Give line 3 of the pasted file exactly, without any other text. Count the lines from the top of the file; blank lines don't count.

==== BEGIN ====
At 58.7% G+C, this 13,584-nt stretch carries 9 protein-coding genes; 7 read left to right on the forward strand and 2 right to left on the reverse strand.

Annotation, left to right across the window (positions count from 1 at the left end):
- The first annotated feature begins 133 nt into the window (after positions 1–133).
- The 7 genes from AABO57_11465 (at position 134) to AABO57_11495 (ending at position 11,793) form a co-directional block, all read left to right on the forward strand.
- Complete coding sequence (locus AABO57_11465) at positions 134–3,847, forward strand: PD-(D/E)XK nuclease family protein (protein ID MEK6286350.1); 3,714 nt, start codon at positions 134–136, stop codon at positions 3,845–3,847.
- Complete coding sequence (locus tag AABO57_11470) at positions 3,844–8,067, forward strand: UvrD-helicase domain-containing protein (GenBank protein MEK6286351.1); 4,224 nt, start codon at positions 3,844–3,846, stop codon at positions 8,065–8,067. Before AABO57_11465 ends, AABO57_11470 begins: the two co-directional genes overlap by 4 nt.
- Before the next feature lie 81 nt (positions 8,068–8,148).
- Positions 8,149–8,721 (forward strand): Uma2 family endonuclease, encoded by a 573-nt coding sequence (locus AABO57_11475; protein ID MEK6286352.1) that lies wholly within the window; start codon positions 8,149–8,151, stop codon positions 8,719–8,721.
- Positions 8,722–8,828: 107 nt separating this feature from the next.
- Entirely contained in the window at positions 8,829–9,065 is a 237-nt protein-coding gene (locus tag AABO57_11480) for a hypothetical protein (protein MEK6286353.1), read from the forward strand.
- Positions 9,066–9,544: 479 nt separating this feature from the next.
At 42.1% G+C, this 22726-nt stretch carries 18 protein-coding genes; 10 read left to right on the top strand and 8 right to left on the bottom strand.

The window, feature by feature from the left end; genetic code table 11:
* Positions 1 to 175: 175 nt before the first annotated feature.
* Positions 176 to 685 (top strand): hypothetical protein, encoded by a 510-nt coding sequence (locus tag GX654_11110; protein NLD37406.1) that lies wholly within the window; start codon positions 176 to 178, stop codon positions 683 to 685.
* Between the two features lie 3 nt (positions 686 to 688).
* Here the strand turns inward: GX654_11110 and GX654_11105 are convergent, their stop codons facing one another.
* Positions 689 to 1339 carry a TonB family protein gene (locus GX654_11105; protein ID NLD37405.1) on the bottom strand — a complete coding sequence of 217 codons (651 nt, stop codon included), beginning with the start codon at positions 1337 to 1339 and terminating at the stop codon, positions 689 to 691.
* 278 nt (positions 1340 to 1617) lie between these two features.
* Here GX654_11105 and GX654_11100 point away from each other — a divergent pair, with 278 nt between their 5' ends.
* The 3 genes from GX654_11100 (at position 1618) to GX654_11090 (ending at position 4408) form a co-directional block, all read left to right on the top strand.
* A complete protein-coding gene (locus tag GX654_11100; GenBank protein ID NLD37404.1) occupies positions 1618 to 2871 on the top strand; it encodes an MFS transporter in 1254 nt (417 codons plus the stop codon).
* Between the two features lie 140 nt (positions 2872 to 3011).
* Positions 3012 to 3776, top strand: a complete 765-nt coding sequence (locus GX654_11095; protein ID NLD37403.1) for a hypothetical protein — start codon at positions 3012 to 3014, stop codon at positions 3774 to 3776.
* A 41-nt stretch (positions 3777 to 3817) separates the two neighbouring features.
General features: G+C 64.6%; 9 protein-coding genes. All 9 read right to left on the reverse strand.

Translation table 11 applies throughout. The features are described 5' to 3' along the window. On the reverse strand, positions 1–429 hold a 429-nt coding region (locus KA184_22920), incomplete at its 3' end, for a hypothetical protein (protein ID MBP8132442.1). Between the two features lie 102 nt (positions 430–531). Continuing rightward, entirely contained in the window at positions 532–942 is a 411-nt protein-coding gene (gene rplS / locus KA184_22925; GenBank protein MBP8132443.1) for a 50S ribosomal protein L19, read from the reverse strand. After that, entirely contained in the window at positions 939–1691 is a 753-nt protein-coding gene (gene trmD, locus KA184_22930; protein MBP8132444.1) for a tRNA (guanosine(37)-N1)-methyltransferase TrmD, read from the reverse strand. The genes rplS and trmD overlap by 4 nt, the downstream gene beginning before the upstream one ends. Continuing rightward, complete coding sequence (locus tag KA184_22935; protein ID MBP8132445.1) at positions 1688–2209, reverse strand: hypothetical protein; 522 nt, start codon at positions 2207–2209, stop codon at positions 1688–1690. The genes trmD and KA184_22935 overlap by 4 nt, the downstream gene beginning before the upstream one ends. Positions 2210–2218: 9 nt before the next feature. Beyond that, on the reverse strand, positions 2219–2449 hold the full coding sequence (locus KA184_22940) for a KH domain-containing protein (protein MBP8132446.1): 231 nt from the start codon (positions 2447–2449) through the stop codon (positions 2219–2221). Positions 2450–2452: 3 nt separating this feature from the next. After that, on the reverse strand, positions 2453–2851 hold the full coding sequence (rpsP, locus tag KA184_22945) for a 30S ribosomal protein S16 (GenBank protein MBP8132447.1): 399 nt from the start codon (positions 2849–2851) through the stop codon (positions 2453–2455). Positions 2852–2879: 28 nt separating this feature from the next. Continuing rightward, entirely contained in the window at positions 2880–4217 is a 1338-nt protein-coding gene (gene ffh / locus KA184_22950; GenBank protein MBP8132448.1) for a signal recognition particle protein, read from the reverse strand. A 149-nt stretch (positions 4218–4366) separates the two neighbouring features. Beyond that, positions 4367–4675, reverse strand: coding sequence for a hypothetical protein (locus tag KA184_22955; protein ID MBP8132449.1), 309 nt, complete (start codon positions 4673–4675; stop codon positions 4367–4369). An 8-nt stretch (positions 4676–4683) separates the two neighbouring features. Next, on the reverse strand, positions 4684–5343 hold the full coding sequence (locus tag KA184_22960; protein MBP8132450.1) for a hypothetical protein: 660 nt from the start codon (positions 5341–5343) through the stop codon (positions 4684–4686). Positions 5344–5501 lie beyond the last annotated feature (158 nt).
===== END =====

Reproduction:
- The first annotated feature begins 133 nt into the window (after positions 1–133).